Fighting the Good Fight: The Case of the Philippine Rice Sector
April 14, 2021
Since the 1980s a consensus has grown that rent-seeking and restrictive trade and regulatory policies have hindered the Philippine rice sector. Filipino consumers were paying more for a kilogram of rice than any of their ASEAN neighbors, yet farmers in the Philippines remained the poorest sector in the country. There were various efforts by international donors, multilateral agencies, and local leaders to reform the sector, but none had stellar results.
That is, until 2019, when the unexpected happened. The Duterte administration successfully passed the Rice Tariffication Law (RTL), which removed the quantitative restrictions on rice imports and replaced them with a tariff. But the story didn’t end with the passage of the law. Immediately after the RTL was enacted, there was a sustained, concerted effort to reverse it. The resistance to the RTL, and the lobbying to revert to the old status quo, were so intense that at certain points it appeared that the law would be suspended.
But now, two years later, the Philippines has record-high domestic rice production and lower and more stable prices for unmilled rice (palay) and retail rice. This is despite successive typhoons and the ongoing Covid-19 pandemic.
This note documents how the seemingly impossible came to be, and the creativity and determination of one civil society partner of The Asia Foundation that found a way to support the RTL and address the associated implementation challenges.
Highlights of the law
For decades, the rice market was dominated by the National Food Authority (NFA), whose monopoly power over imports and prices led to Filipino consumers paying high rice prices, government subsidizing NFA losses, and rice farmers remaining poor. Although meant to stabilize rice prices, the system reached a crisis point in 2018 when a severe rice shortage became a major driver of inflation, which rose by a factor of 10. The effects were felt disproportionately by the poor, who spend most of their household budget on basic food items.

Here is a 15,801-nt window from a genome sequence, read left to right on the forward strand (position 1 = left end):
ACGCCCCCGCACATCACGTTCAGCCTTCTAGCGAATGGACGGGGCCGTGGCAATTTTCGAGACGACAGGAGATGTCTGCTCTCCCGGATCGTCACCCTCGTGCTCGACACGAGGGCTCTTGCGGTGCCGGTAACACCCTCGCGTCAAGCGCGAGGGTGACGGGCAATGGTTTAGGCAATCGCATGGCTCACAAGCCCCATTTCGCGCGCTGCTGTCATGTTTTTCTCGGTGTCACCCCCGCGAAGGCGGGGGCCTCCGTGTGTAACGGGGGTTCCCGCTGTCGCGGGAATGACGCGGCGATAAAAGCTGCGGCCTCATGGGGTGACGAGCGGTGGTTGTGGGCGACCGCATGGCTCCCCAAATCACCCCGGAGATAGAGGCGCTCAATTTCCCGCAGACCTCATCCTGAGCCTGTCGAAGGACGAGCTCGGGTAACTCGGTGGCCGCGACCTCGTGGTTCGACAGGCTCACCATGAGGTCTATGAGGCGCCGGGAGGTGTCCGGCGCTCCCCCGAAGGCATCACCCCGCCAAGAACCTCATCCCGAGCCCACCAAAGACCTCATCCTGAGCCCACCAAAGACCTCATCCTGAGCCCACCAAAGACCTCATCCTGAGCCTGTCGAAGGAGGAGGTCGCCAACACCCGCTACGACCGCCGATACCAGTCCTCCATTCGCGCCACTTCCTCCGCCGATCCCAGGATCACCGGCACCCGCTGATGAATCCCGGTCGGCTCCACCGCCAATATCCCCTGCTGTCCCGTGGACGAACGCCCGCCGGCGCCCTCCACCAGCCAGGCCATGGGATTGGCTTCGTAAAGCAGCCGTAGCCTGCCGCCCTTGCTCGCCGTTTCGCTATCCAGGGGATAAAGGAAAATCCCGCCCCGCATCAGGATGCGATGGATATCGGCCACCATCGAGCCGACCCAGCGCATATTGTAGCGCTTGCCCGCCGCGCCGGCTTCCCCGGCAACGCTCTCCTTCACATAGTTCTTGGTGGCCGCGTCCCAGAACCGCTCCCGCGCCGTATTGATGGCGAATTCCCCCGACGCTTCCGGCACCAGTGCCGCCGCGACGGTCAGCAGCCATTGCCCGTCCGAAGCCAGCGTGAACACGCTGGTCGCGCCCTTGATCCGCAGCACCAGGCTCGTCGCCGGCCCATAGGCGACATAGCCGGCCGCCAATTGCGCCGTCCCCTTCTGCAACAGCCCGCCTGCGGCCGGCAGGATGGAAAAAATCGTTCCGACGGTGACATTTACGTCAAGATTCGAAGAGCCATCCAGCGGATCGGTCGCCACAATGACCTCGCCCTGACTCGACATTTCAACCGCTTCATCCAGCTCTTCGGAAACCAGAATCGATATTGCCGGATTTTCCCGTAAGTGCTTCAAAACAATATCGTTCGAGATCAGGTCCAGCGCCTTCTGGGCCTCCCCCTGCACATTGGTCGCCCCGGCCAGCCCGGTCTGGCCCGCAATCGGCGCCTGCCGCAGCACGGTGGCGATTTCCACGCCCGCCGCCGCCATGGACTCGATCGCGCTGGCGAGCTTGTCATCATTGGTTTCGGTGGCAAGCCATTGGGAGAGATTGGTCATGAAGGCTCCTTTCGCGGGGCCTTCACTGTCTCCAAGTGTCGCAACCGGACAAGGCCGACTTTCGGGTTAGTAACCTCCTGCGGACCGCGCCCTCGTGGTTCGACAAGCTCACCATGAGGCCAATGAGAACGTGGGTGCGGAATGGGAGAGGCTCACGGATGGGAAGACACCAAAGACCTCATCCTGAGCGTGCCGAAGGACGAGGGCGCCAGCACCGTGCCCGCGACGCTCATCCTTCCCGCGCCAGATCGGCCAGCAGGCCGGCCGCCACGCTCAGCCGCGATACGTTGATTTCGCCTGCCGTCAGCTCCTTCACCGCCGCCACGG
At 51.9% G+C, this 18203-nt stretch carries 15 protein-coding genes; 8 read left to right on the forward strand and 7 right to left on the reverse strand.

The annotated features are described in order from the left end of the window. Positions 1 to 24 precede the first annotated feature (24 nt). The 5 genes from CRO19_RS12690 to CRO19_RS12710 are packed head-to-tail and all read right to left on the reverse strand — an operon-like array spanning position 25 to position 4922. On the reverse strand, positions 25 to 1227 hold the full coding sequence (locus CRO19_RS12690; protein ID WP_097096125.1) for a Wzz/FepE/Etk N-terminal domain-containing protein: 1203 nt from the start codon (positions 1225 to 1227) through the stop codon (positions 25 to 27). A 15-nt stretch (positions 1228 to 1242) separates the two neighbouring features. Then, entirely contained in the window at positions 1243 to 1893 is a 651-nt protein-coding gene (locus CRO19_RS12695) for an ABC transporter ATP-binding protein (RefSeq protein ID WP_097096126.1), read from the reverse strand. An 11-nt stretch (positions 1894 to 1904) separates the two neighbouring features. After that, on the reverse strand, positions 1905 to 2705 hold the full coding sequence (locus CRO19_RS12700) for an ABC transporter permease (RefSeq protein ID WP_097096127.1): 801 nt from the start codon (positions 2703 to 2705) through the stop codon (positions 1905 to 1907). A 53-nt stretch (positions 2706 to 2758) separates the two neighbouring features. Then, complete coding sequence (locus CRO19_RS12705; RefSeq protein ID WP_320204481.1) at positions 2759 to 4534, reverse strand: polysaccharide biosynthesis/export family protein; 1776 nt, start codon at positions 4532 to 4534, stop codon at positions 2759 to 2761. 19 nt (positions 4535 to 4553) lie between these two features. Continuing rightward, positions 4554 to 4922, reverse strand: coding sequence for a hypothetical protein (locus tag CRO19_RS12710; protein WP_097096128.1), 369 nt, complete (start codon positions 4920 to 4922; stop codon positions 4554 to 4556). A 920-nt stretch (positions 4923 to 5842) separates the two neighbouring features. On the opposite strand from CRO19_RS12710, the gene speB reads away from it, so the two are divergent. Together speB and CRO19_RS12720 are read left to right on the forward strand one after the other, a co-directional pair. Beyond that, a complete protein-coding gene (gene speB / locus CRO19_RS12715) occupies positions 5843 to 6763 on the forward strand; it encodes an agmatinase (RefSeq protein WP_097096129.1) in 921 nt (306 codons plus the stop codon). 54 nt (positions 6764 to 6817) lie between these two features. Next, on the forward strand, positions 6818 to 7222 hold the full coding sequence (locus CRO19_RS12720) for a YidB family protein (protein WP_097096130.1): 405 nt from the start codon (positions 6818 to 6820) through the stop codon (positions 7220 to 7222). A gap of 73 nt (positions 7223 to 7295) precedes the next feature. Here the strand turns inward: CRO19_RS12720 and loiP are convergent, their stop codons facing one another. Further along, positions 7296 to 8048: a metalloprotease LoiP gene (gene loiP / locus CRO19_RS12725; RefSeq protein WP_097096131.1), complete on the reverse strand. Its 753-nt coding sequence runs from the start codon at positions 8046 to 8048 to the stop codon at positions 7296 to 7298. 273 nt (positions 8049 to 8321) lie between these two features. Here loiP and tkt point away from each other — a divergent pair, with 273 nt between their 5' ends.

This provided the impetus to pass Republic Act No. 11203, otherwise known as the Rice Tariffication Law, in February 2019. After more than four decades of battles to reform the rice sector, the RTL ended NFA’s monopoly, removed quantitative restrictions on rice imports, and replaced them with a 35 percent import tariff. This allowed an influx of cheap rice from abroad, which reduced and stabilized rice prices for consumers.
One major concern about the new law was its potential impact on domestic rice farmers. Even with the 35 percent tariff, imported rice would lower domestic prices and hurt farm income. Anticipating this, the RTL included a safety net for rice farmers, the Rice Competitiveness Enhancement Fund (RCEF), which would use money from the import tariffs to help domestic rice farmers compete with the imported rice. A total of PHP 10 billion per year is earmarked for RCEF. It will aid farmers with mechanization, seed distribution, credit assistance, and technical education and skills development to improve productivity in the rice industry.
The gains, the attacks, and the counterattack
After the RTL’s passage, rice imports grew so significantly that the Philippines became the world’s largest rice importer in 2019. This rice surplus reduced and stabilized rice prices.
The immediate effect has been that since the second quarter of 2019, rice inflation has been consistently below zero (figure 1). This means that rice prices have been decreasing and have not been contributing to overall inflation. Filipino consumers—including rice farmers themselves—benefitted from lower and more stable rice prices, as shown in figure 2.
At the same time, this surge in imports hit farmers with a significant drop in farmgate prices. Coupled with slow implementation of the RCEF program, this provoked various interest groups to coalesce once again to voice opposition to the law.
This is where Action for Economic Reform (AER), an established public-interest organization with a long track record of pushing progressive reforms in the Philippines, entered the fray.